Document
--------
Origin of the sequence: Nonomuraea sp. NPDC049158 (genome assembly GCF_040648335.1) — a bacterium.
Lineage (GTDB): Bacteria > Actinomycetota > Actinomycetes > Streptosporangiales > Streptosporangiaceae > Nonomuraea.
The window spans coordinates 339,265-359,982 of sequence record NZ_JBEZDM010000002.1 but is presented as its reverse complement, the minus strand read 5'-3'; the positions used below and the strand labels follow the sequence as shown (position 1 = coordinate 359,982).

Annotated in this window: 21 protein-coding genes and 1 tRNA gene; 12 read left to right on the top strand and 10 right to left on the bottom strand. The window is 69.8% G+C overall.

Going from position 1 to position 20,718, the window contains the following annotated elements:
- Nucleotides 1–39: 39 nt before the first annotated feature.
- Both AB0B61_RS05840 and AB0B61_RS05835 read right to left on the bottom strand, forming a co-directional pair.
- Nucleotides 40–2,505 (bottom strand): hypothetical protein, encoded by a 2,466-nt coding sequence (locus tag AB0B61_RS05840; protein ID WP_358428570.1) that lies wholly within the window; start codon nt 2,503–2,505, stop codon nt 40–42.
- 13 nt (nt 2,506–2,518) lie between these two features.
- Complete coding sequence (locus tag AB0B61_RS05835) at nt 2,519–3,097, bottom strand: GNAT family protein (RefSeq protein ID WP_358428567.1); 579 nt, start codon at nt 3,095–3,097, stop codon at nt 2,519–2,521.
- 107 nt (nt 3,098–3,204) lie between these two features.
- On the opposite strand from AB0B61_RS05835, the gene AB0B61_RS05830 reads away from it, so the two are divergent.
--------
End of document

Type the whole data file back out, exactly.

Origin of the sequence: Nonomuraea sp. NPDC049158 (genome assembly GCF_040648335.1) — a bacterium.
Lineage (GTDB): Bacteria > Actinomycetota > Actinomycetes > Streptosporangiales > Streptosporangiaceae > Nonomuraea.
The window spans coordinates 339,265-359,982 of sequence record NZ_JBEZDM010000002.1 but is presented as its reverse complement, the minus strand read 5'-3'; the positions used below and the strand labels follow the sequence as shown (position 1 = coordinate 359,982).

Annotated in this window: 21 protein-coding genes and 1 tRNA gene; 12 read left to right on the top strand and 10 right to left on the bottom strand. The window is 69.8% G+C overall.

Going from position 1 to position 20,718, the window contains the following annotated elements:
- Nucleotides 1–39: 39 nt before the first annotated feature.
- Both AB0B61_RS05840 and AB0B61_RS05835 read right to left on the bottom strand, forming a co-directional pair.
- Nucleotides 40–2,505 (bottom strand): hypothetical protein, encoded by a 2,466-nt coding sequence (locus tag AB0B61_RS05840; protein ID WP_358428570.1) that lies wholly within the window; start codon nt 2,503–2,505, stop codon nt 40–42.
- 13 nt (nt 2,506–2,518) lie between these two features.
- Complete coding sequence (locus tag AB0B61_RS05835) at nt 2,519–3,097, bottom strand: GNAT family protein (RefSeq protein ID WP_358428567.1); 579 nt, start codon at nt 3,095–3,097, stop codon at nt 2,519–2,521.
- 107 nt (nt 3,098–3,204) lie between these two features.
- On the opposite strand from AB0B61_RS05835, the gene AB0B61_RS05830 reads away from it, so the two are divergent.